Over 100 Hospitals Cut Staff as Pandemic Spreads
More than 100 hospitals in the U.S. have laid off workers since the pandemic began. Tens of thousands of medical workers are furloughed at the exact moment hospitals should be staffing up and training everyone in intensive care.
Expecting a tidal wave of very sick patients, many of whom could be unemployed and uninsured, many hospitals have ended all elective procedures, one of their most lucrative sources of revenue. Since insurance in the United States is primarily tied to having a job, hospitals anticipate being left with egregious costs they have no hope of ever being able to recoup.
And hospitals have been competing with each other to buy stockpiles of personal protective equipment (PPE). “That has resulted in extraordinary expenses piling up at exactly the same time that we’ve intentionally driven volumes down by more than 50 percent,” said Nacogdoches Memorial Hospital CEO Gary Stokes when explaining his decision to furlough staff.
Like a bidding war on eBay, states are driving up the costs of PPE. States that have yet to be hit with a virus surge are hoarding what resources they have rather than sharing with their neighbors, out of fear there is not enough to go around.
PUBLIC HEALTH IS PUBLIC INFRASTRUCTURE
This pandemic is exposing what should have been obvious for a very long time: we should treat public health like we do fire protection, public schools, road maintenance, garbage pick-up, and any other service vital to our existence as a society. Health care should be a publicly financed and administered service guaranteed to everyone.
SUPPORT LABOR NOTES
BECOME A MONTHLY DONOR
Give $10 a month or more and get our "Fight the Boss, Build the Union" T-shirt.
Nobody should worry they won’t get a ventilator because they live in a poor zip code or because another state paid more to stockpile ventilators before the virus hit their region.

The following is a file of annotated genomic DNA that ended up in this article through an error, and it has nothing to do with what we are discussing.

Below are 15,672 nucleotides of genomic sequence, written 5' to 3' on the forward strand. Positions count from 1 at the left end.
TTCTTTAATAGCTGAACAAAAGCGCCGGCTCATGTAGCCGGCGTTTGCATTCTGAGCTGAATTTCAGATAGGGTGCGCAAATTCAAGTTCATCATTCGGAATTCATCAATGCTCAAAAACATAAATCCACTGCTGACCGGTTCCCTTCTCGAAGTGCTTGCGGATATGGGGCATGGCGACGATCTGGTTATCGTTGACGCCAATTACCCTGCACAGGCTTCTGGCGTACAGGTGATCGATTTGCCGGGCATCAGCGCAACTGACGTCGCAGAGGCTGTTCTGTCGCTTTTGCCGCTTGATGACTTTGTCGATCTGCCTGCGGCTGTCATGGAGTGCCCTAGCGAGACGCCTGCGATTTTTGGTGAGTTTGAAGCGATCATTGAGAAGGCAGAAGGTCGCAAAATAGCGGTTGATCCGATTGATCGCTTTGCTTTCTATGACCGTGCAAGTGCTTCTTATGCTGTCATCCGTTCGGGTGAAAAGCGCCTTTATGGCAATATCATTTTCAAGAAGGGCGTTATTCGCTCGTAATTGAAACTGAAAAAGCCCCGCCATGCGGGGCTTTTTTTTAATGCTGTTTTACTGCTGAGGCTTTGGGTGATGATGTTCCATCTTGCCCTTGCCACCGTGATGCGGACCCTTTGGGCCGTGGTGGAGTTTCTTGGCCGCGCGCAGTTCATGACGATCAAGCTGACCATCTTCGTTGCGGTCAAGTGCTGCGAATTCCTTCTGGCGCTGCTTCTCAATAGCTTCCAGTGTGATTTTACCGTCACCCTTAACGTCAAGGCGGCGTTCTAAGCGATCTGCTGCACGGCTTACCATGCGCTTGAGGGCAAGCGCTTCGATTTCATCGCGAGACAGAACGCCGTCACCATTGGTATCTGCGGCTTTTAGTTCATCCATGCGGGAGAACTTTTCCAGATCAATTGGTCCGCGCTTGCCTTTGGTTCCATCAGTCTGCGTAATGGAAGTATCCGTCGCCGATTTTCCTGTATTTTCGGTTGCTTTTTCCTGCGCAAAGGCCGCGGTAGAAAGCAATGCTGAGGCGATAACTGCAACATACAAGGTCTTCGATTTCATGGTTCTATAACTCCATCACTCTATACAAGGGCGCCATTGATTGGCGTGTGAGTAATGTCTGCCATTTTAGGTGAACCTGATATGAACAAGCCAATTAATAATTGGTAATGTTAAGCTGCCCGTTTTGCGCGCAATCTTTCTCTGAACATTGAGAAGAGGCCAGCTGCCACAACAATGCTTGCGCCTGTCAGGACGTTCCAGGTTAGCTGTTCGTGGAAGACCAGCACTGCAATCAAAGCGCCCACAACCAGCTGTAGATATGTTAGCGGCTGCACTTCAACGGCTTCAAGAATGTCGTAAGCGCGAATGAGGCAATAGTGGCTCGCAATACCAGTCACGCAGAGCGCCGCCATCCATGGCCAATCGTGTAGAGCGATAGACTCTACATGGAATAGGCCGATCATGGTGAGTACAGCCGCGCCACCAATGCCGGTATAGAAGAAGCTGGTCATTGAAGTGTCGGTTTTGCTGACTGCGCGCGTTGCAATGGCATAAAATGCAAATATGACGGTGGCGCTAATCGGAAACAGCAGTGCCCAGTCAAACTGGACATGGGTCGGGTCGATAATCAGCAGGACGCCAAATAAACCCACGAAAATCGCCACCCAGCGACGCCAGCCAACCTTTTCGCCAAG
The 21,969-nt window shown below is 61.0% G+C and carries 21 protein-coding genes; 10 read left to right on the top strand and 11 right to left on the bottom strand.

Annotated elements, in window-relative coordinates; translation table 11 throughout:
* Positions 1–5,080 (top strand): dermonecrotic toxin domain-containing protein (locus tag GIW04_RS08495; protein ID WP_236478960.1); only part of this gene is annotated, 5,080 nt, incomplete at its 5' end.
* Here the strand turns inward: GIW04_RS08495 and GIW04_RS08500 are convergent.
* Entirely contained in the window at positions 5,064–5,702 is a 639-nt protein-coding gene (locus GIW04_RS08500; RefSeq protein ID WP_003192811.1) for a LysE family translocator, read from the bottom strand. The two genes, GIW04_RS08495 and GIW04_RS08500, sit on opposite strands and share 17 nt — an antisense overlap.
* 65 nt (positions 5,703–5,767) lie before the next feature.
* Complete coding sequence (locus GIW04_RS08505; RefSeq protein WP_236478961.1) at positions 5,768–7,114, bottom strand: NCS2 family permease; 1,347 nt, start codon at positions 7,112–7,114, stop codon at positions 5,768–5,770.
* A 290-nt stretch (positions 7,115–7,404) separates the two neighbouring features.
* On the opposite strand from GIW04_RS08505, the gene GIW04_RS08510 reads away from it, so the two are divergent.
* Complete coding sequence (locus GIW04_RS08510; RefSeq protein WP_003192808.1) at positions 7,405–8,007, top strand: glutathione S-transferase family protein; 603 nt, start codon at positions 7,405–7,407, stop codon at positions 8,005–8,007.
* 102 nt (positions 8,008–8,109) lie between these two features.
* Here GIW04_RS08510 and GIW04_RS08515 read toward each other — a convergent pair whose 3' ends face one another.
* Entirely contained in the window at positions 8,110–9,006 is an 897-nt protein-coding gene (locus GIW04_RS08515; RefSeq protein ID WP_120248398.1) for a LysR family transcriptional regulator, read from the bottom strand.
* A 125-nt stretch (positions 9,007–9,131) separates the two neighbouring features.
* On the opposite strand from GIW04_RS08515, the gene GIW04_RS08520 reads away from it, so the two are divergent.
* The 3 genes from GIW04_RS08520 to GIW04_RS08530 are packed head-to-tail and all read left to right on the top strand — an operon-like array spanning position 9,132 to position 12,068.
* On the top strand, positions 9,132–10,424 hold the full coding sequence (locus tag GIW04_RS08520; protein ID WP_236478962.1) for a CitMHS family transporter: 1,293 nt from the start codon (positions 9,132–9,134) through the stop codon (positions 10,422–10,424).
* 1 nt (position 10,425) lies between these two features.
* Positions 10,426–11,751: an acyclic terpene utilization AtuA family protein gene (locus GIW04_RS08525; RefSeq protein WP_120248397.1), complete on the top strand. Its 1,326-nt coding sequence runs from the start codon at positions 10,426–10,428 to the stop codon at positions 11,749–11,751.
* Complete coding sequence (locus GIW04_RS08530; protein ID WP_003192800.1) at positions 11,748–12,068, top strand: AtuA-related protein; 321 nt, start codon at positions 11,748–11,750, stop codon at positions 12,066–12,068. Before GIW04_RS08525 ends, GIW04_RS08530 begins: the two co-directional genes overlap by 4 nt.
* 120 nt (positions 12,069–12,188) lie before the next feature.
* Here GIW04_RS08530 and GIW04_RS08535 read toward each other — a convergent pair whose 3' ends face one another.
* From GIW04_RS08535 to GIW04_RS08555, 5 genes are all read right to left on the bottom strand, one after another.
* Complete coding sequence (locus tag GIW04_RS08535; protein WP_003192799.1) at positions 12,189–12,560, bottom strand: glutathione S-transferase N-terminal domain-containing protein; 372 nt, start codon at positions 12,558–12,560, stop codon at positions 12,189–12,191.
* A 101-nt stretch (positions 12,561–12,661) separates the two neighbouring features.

Hospitals and states should not be competing for protective equipment, ventilators, and staff. Instead, the federal government should coordinate allocation and distribution across the country. That means ditching the market and embracing a public system with the leverage to set prices and ensure that resources are not hoarded but sent to where they are needed.
This isn’t pie in the sky. Spain and Ireland have both nationalized their health care systems during the crisis. Even New York State has combined all the state’s hospitals into one large system under the New York Department of Health, in the hope of limiting market competition for workers and equipment and instead coordinating based on need.
Of course, we should also ensure that patients and hospitals don't go bankrupt by expanding Medicare to cover everyone in the next stimulus package.
This could be done, but the hospital executives, pharmaceutical companies, medical supply companies, insurance companies, and the billionaires who own them will stop at nothing to keep amassing wealth from the lifeline they have all mismanaged so catastrophically. We will have to rip the resources we need to survive from their hands. We will have to fight.